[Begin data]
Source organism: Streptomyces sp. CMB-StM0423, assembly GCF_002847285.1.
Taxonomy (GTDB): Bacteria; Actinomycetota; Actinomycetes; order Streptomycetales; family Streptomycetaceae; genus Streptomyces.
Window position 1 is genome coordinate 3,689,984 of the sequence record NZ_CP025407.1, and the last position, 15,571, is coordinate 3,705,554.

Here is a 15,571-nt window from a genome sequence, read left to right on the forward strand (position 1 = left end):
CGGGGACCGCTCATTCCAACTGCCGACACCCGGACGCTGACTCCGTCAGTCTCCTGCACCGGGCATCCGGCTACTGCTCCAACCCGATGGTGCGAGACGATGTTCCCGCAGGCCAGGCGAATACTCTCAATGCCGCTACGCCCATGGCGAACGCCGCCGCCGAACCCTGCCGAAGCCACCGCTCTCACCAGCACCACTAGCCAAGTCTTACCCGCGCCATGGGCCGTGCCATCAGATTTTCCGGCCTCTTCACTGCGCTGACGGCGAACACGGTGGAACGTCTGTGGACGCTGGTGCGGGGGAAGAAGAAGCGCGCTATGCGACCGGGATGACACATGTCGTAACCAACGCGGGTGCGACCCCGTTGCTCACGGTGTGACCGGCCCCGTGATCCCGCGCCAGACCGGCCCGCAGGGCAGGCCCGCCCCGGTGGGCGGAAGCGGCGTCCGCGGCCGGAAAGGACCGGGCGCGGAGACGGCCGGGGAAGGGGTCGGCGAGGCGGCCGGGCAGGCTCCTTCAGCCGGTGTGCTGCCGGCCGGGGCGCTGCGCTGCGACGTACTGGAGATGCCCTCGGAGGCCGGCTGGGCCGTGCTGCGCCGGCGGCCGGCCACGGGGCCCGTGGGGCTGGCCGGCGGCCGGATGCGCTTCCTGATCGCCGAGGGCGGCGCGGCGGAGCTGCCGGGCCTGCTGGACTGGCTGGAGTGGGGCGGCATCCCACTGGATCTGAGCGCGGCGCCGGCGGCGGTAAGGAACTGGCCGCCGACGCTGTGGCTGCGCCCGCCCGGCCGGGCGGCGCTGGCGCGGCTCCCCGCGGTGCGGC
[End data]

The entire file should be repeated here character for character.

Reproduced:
Source organism: Streptomyces sp. CMB-StM0423, assembly GCF_002847285.1.
Taxonomy (GTDB): Bacteria; Actinomycetota; Actinomycetes; order Streptomycetales; family Streptomycetaceae; genus Streptomyces.
Window position 1 is genome coordinate 3,689,984 of the sequence record NZ_CP025407.1, and the last position, 15,571, is coordinate 3,705,554.

Here is a 15,571-nt window from a genome sequence, read left to right on the forward strand (position 1 = left end):
CGGGGACCGCTCATTCCAACTGCCGACACCCGGACGCTGACTCCGTCAGTCTCCTGCACCGGGCATCCGGCTACTGCTCCAACCCGATGGTGCGAGACGATGTTCCCGCAGGCCAGGCGAATACTCTCAATGCCGCTACGCCCATGGCGAACGCCGCCGCCGAACCCTGCCGAAGCCACCGCTCTCACCAGCACCACTAGCCAAGTCTTACCCGCGCCATGGGCCGTGCCATCAGATTTTCCGGCCTCTTCACTGCGCTGACGGCGAACACGGTGGAACGTCTGTGGACGCTGGTGCGGGGGAAGAAGAAGCGCGCTATGCGACCGGGATGACACATGTCGTAACCAACGCGGGTGCGACCCCGTTGCTCACGGTGTGACCGGCCCCGTGATCCCGCGCCAGACCGGCCCGCAGGGCAGGCCCGCCCCGGTGGGCGGAAGCGGCGTCCGCGGCCGGAAAGGACCGGGCGCGGAGACGGCCGGGGAAGGGGTCGGCGAGGCGGCCGGGCAGGCTCCTTCAGCCGGTGTGCTGCCGGCCGGGGCGCTGCGCTGCGACGTACTGGAGATGCCCTCGGAGGCCGGCTGGGCCGTGCTGCGCCGGCGGCCGGCCACGGGGCCCGTGGGGCTGGCCGGCGGCCGGATGCGCTTCCTGATCGCCGAGGGCGGCGCGGCGGAGCTGCCGGGCCTGCTGGACTGGCTGGAGTGGGGCGGCATCCCACTGGATCTGAGCGCGGCGCCGGCGGCGGTAAGGAACTGGCCGCCGACGCTGTGGCTGCGCCCGCCCGGCCGGGCGGCGCTGGCGCGGCTCCCCGCGGTGCGGC